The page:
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This is Not an Email From the FBI

With a number of anti-virus companies and IT news sites calling it the biggest email based threat of 2005, new variants of the Sober email worm started hitting email inboxes in the last several days. Although the worm has employed various social engineering methods in an attempt to get victims to execute the email attachments, the current versions appear to have been fairly well thought out. With infected emails claiming to be from the FBI, CIA or the German BKA, and related to investigations into the victim's Internet usage habits, the Sober creators appear to have identified a method which is likely to result in a greater number of compromised systems.

The effectiveness of the worm was so great that the FBI was prompted to place information on their website to deny that the emails were originating from them. As per previous variants of the Sober worm, the included malware attempts to install a spam-engine, collect email addresses stored on the system, disable the firewall and any other protective software, modify the local HOSTS file to prevent access to Windows and other security update sites, and open network ports to allow remote control of the system via IRC.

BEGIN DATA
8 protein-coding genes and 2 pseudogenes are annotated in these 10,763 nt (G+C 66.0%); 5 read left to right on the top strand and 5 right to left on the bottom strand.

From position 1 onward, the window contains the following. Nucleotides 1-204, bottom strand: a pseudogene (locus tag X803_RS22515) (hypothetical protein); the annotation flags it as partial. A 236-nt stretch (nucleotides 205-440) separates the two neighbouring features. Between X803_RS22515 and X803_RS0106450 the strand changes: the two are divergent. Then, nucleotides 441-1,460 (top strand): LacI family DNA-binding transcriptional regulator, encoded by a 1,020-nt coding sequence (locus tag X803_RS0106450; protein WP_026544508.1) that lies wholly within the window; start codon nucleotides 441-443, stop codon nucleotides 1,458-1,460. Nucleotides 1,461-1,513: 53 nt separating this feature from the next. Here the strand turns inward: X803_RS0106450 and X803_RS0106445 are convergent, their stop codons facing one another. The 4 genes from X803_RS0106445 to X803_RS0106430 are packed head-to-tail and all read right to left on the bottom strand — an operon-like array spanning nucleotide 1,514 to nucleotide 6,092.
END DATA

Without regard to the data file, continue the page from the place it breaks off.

As anti-virus companies scrambled to catch up with the emerging variants, some security commentators were warning that the worms were evolving too quickly for anti-virus vendors to keep up with. Basic user education to consider .zip file attachments to be malicious and not to be opened, would prevent a significant number of infection cases.